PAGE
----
contain lysozyme, an enzyme that destroys Gram
    positive bacterial cell walls causing cell lysis.
    Vaginal secretions are also slightly acidic
    (after the onset of menses). Spermine and zinc in
    semen destroy some pathogens. Lactoperoxidase is
    a powerful enzyme found in mother's milk.
  • The stomach is a formidable obstacle insofar as
    its mucosa secrete hydrochloric acid
    (0.9 lt pH lt 3.0, very acidic) and
    protein-digesting enzymes that kill many
    pathogens. The stomach can even destroy drugs and
    other chemicals.

5
Normal flora
  • Normal flora are the microbes, mostly bacteria,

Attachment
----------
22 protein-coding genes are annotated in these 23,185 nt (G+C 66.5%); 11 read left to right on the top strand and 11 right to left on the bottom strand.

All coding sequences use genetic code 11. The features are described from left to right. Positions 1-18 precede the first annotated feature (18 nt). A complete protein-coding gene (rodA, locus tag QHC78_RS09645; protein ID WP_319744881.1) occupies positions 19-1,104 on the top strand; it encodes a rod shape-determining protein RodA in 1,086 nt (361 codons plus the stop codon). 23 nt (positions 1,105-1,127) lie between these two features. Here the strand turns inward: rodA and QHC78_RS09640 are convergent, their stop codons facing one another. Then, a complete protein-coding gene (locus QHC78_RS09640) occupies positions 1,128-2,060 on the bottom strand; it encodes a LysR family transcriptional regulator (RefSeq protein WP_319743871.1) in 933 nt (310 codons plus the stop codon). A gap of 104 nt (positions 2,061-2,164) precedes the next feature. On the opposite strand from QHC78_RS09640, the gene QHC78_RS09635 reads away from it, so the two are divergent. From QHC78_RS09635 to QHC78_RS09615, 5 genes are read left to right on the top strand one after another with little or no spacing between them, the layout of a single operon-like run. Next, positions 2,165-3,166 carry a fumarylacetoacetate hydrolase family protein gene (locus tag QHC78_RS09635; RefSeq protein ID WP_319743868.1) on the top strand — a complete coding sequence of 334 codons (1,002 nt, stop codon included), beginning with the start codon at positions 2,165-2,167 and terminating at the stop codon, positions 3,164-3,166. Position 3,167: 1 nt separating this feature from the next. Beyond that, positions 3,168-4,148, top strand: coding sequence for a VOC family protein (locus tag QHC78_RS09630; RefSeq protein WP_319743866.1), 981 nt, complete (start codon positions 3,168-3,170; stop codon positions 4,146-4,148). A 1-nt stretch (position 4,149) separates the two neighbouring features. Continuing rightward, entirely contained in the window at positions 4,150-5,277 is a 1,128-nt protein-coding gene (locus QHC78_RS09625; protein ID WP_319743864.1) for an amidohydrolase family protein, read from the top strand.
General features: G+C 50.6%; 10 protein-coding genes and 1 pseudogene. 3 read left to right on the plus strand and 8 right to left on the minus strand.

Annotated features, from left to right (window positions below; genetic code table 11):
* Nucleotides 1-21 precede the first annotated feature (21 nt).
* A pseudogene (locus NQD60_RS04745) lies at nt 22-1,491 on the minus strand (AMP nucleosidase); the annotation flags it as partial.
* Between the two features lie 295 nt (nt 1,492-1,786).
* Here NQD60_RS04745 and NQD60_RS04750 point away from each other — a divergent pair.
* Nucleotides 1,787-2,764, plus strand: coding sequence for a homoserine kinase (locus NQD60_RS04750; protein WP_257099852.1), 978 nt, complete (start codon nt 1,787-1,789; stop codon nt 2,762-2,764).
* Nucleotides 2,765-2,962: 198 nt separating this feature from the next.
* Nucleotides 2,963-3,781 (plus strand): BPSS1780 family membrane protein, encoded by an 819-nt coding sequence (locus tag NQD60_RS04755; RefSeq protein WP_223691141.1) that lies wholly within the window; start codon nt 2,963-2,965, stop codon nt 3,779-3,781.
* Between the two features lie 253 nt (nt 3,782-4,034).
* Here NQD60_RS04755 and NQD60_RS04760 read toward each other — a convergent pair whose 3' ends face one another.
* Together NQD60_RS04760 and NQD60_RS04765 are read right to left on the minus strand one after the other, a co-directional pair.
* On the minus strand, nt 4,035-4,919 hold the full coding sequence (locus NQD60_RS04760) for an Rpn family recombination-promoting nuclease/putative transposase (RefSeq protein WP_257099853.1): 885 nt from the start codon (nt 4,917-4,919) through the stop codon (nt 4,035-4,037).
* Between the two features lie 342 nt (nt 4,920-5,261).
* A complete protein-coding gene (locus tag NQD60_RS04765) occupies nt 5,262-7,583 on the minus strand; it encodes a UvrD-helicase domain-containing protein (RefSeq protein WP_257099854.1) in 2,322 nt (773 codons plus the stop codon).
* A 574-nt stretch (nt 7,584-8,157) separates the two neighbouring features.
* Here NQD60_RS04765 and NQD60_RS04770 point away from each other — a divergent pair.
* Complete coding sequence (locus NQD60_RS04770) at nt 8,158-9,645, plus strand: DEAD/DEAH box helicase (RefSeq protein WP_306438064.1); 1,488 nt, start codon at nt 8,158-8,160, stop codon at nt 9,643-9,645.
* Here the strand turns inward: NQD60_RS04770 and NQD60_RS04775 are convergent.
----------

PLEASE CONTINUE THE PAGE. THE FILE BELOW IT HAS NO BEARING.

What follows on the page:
that live in and on the body with, usually, no
    harmful effects to us.
  • We have about 1013 cells in our bodies and 1014
    bacteria, most of which live in the large
    intestine.
  • There are 103104 microbes per cm2 on the skin
    (Staphylococcus aureus, Staph. epidermidis,
    diphtheroids, streptococci, Candida, etc.).
    Various bacteria live in the nose and mouth.
  • Lactobacilli live in the stomach and small
    intestine.

6
Cont.
  • The upper intestine has about 104 bacteria per
    gram the large bowel has 1011 per gram, of which
    9599 are anaerobes (An anaerobe is a
    microorganism that can live without oxygen, while
    an aerobe requires oxygen.) or bacteroides.
  • The urogenitary tract is lightly colonized by
    various bacteria and diphtheroids. After puberty,
    the vagina is colonized by Lactobacillus
    aerophilus that ferment glycogen to maintain an
    acid pH.
  • Normal flora fill almost all of the available
    ecological niches in the body and produce